|PRATHER, TIM - University Of Idaho|
|TANKA, JOHN - University Of Wyoming|
Submitted to: Extension Publications
Publication Type: Government Publication
Publication Acceptance Date: 6/5/2013
Publication Date: 7/1/2013
Citation: Smith, B.S., Monaco, T.A., Hardegree, S.P., Prather, T., Tanka, J. 2013. Owyhee initiative science guide series #11: Managing annual grass abundance with restoration and grazing management. Extension Publications. Government Publication.
Interpretive Summary: This guide was designed to aid ranchers and land managers to make decisions that will be effective on the ground and survive litigation challenges. We discuss the implications of grazing and opportunities for management for restoring rangelands with annual grass infestations. Our primary audience is land managers and ranchers in the Great Basin.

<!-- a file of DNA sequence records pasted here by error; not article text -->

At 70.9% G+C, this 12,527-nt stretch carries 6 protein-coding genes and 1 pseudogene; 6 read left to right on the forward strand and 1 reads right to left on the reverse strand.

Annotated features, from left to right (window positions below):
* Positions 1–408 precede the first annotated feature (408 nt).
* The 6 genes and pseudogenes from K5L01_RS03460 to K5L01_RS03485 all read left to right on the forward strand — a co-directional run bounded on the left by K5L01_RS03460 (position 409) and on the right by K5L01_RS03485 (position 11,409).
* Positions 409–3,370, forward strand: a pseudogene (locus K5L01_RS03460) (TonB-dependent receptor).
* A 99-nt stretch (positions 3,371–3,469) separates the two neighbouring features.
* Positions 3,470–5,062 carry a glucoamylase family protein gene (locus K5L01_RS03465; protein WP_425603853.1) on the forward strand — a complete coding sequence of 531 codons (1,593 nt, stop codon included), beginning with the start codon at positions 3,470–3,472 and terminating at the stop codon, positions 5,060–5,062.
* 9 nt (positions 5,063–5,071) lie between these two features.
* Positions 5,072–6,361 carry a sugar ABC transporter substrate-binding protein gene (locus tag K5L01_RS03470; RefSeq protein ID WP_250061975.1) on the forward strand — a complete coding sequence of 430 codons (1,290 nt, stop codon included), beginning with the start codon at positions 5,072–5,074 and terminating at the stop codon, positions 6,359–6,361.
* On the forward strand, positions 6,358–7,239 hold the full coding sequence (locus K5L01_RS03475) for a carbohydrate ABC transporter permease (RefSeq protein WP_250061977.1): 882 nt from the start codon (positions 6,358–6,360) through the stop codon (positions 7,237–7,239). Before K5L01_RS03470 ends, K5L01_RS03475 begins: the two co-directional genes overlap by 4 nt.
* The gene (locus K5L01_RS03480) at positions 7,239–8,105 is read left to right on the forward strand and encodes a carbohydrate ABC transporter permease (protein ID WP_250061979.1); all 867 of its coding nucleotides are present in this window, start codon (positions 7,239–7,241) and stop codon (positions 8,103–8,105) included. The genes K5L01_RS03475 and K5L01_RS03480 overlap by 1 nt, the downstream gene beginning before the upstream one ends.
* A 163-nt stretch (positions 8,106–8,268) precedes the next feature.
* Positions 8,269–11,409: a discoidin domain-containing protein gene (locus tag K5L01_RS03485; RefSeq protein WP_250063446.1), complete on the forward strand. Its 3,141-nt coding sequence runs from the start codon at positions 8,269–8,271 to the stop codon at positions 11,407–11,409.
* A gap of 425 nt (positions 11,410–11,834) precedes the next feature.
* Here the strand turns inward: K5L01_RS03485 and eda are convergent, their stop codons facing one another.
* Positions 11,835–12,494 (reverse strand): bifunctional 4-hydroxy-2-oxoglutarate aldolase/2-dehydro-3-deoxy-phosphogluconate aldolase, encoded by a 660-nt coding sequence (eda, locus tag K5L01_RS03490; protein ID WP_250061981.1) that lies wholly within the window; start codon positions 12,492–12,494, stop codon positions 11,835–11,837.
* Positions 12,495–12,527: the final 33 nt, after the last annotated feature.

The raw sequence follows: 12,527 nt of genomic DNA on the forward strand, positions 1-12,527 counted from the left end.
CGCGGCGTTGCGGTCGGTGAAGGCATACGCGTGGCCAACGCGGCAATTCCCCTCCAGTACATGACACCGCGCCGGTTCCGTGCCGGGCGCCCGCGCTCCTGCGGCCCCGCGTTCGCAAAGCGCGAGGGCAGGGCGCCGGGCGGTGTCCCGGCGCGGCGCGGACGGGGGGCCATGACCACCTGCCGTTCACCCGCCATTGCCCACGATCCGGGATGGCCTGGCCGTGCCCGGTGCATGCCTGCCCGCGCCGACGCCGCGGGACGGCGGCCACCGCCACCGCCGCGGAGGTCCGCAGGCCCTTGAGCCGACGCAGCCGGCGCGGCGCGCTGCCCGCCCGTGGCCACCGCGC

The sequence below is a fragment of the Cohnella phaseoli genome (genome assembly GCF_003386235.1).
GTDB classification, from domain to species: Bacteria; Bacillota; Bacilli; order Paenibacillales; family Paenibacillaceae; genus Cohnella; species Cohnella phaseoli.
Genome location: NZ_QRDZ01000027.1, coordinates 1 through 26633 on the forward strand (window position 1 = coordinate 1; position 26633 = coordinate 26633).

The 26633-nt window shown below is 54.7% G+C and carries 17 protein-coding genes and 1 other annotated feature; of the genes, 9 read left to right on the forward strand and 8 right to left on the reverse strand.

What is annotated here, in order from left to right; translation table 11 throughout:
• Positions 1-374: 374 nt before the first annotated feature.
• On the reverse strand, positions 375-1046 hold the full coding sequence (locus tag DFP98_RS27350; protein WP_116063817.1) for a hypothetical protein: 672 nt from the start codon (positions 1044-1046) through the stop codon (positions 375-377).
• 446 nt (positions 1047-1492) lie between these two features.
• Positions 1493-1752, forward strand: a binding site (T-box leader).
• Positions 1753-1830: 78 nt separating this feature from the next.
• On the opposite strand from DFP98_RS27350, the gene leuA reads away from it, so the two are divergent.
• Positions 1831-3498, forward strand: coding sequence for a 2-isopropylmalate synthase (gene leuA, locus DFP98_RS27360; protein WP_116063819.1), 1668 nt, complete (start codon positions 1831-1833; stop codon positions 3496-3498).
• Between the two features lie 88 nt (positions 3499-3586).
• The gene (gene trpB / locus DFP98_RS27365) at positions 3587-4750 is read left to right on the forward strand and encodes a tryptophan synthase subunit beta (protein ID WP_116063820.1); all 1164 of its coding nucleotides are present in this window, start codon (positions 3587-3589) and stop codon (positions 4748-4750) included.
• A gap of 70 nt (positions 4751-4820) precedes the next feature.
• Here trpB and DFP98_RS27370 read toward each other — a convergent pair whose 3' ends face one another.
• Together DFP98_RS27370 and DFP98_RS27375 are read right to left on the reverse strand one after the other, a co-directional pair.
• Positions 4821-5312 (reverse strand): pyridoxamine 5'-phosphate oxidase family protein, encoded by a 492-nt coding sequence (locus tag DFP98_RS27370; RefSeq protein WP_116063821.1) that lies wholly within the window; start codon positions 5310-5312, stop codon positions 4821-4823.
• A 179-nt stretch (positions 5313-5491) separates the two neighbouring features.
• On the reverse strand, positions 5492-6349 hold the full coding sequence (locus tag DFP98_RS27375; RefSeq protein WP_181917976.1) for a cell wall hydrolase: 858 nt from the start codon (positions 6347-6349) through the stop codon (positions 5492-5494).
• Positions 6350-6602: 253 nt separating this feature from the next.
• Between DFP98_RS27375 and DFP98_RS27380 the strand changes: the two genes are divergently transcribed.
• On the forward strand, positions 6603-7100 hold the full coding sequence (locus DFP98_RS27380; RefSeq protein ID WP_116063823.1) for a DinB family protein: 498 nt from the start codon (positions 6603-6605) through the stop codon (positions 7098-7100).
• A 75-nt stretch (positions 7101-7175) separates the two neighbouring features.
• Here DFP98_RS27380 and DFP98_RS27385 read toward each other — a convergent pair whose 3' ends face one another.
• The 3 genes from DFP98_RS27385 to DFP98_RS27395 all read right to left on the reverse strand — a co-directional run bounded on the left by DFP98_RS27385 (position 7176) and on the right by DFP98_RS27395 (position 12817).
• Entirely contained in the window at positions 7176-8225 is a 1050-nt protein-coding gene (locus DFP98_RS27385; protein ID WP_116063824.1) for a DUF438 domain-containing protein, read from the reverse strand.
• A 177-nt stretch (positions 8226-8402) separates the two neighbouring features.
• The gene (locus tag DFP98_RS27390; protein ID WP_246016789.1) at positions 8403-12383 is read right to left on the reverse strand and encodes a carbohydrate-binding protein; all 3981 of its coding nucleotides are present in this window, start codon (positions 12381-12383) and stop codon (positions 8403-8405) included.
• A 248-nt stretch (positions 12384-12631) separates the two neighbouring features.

Technical Abstract: Annual grasses pose unique challenges to semi-arid grasslands, steppe, and shrublands of western North America. These challenges largely stem from adaptive traits of the annual life form and disturbance regimes that now dictate site dynamics of the invaded alternative steady states. Given the lack of local restoration success in many areas, and current trend to abandon restoration efforts in areas receiving less than 10" of annual precipitation, management of cheatgrass as a forage source needs to be considered as a practical management application. Annual grass affected rangeland systems are dynamic, highly variable, and relatively unique on a site-by-site basis. Rangeland restoration planning and management, therefore, must recognize the causes of succession and focus on the ecological processes that are amenable to management. In this guide we discuss general restoration management, use of grazing in support of restoration management, and grazing options for annual grasses under conditions when restoration management is not a current option.